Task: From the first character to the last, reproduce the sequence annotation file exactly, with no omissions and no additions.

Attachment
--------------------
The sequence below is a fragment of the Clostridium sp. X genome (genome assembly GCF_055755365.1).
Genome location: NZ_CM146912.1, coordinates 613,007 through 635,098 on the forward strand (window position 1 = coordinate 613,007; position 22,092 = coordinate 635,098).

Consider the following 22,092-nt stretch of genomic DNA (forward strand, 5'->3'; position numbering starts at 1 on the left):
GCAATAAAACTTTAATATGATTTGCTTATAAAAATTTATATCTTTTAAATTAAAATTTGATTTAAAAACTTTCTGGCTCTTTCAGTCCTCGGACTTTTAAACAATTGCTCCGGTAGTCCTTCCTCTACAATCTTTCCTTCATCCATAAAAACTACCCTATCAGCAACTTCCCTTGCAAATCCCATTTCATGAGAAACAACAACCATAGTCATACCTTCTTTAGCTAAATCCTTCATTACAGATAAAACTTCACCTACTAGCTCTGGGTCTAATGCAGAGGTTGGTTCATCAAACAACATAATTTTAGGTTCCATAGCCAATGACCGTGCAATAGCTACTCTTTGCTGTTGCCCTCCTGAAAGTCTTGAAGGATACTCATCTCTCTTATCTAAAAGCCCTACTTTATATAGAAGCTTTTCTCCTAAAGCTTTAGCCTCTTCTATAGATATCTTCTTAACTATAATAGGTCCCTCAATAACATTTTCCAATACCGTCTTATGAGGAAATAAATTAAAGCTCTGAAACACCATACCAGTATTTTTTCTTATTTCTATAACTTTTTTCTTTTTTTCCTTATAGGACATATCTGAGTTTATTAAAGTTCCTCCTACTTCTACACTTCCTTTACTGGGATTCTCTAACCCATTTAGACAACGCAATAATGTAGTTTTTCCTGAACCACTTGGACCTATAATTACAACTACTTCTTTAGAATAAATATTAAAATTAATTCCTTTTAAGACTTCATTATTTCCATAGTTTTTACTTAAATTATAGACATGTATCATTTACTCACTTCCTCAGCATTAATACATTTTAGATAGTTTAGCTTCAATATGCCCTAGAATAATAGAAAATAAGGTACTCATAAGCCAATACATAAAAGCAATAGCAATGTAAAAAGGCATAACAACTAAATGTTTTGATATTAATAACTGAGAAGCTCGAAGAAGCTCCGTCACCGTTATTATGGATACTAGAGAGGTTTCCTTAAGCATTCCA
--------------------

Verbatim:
The sequence below is a fragment of the Clostridium sp. X genome (genome assembly GCF_055755365.1).
Genome location: NZ_CM146912.1, coordinates 613,007 through 635,098 on the forward strand (window position 1 = coordinate 613,007; position 22,092 = coordinate 635,098).

Consider the following 22,092-nt stretch of genomic DNA (forward strand, 5'->3'; position numbering starts at 1 on the left):
GCAATAAAACTTTAATATGATTTGCTTATAAAAATTTATATCTTTTAAATTAAAATTTGATTTAAAAACTTTCTGGCTCTTTCAGTCCTCGGACTTTTAAACAATTGCTCCGGTAGTCCTTCCTCTACAATCTTTCCTTCATCCATAAAAACTACCCTATCAGCAACTTCCCTTGCAAATCCCATTTCATGAGAAACAACAACCATAGTCATACCTTCTTTAGCTAAATCCTTCATTACAGATAAAACTTCACCTACTAGCTCTGGGTCTAATGCAGAGGTTGGTTCATCAAACAACATAATTTTAGGTTCCATAGCCAATGACCGTGCAATAGCTACTCTTTGCTGTTGCCCTCCTGAAAGTCTTGAAGGATACTCATCTCTCTTATCTAAAAGCCCTACTTTATATAGAAGCTTTTCTCCTAAAGCTTTAGCCTCTTCTATAGATATCTTCTTAACTATAATAGGTCCCTCAATAACATTTTCCAATACCGTCTTATGAGGAAATAAATTAAAGCTCTGAAACACCATACCAGTATTTTTTCTTATTTCTATAACTTTTTTCTTTTTTTCCTTATAGGACATATCTGAGTTTATTAAAGTTCCTCCTACTTCTACACTTCCTTTACTGGGATTCTCTAACCCATTTAGACAACGCAATAATGTAGTTTTTCCTGAACCACTTGGACCTATAATTACAACTACTTCTTTAGAATAAATATTAAAATTAATTCCTTTTAAGACTTCATTATTTCCATAGTTTTTACTTAAATTATAGACATGTATCATTTACTCACTTCCTCAGCATTAATACATTTTAGATAGTTTAGCTTCAATATGCCCTAGAATAATAGAAAATAAGGTACTCATAAGCCAATACATAAAAGCAATAGCAATGTAAAAAGGCATAACAACTAAATGTTTTGATATTAATAACTGAGAAGCTCGAAGAAGCTCCGTCACCGTTATTATGGATACTAGAGAGGTTTCCTTAAGCATTCCA